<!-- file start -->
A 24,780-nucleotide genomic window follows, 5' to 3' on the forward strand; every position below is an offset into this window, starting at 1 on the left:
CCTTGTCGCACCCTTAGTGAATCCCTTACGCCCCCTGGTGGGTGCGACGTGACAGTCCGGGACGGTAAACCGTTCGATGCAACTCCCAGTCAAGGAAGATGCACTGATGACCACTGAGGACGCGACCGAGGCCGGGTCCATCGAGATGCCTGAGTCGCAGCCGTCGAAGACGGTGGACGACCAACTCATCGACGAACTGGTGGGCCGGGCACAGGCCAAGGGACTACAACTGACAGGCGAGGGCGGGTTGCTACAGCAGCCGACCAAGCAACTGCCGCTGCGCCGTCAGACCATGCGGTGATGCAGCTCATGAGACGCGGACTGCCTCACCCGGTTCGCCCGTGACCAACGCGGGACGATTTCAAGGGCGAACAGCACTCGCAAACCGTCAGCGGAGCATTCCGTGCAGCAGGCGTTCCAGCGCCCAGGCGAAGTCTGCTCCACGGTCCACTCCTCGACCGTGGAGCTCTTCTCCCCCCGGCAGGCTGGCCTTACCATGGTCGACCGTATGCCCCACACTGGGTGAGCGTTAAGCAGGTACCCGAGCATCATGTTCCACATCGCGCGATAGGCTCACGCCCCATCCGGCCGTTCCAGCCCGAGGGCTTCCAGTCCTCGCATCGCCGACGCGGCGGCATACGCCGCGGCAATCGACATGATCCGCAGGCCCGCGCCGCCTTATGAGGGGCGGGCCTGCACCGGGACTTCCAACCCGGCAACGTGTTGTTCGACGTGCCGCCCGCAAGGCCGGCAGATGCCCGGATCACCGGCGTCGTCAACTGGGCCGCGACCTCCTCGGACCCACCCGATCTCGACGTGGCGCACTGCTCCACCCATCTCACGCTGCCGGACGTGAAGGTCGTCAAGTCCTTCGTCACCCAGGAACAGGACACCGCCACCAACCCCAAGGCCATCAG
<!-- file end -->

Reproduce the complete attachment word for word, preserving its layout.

A 24,780-nucleotide genomic window follows, 5' to 3' on the forward strand; every position below is an offset into this window, starting at 1 on the left:
CCTTGTCGCACCCTTAGTGAATCCCTTACGCCCCCTGGTGGGTGCGACGTGACAGTCCGGGACGGTAAACCGTTCGATGCAACTCCCAGTCAAGGAAGATGCACTGATGACCACTGAGGACGCGACCGAGGCCGGGTCCATCGAGATGCCTGAGTCGCAGCCGTCGAAGACGGTGGACGACCAACTCATCGACGAACTGGTGGGCCGGGCACAGGCCAAGGGACTACAACTGACAGGCGAGGGCGGGTTGCTACAGCAGCCGACCAAGCAACTGCCGCTGCGCCGTCAGACCATGCGGTGATGCAGCTCATGAGACGCGGACTGCCTCACCCGGTTCGCCCGTGACCAACGCGGGACGATTTCAAGGGCGAACAGCACTCGCAAACCGTCAGCGGAGCATTCCGTGCAGCAGGCGTTCCAGCGCCCAGGCGAAGTCTGCTCCACGGTCCACTCCTCGACCGTGGAGCTCTTCTCCCCCCGGCAGGCTGGCCTTACCATGGTCGACCGTATGCCCCACACTGGGTGAGCGTTAAGCAGGTACCCGAGCATCATGTTCCACATCGCGCGATAGGCTCACGCCCCATCCGGCCGTTCCAGCCCGAGGGCTTCCAGTCCTCGCATCGCCGACGCGGCGGCATACGCCGCGGCAATCGACATGATCCGCAGGCCCGCGCCGCCTTATGAGGGGCGGGCCTGCACCGGGACTTCCAACCCGGCAACGTGTTGTTCGACGTGCCGCCCGCAAGGCCGGCAGATGCCCGGATCACCGGCGTCGTCAACTGGGCCGCGACCTCCTCGGACCCACCCGATCTCGACGTGGCGCACTGCTCCACCCATCTCACGCTGCCGGACGTGAAGGTCGTCAAGTCCTTCGTCACCCAGGAACAGGACACCGCCACCAACCCCAAGGCCATCAG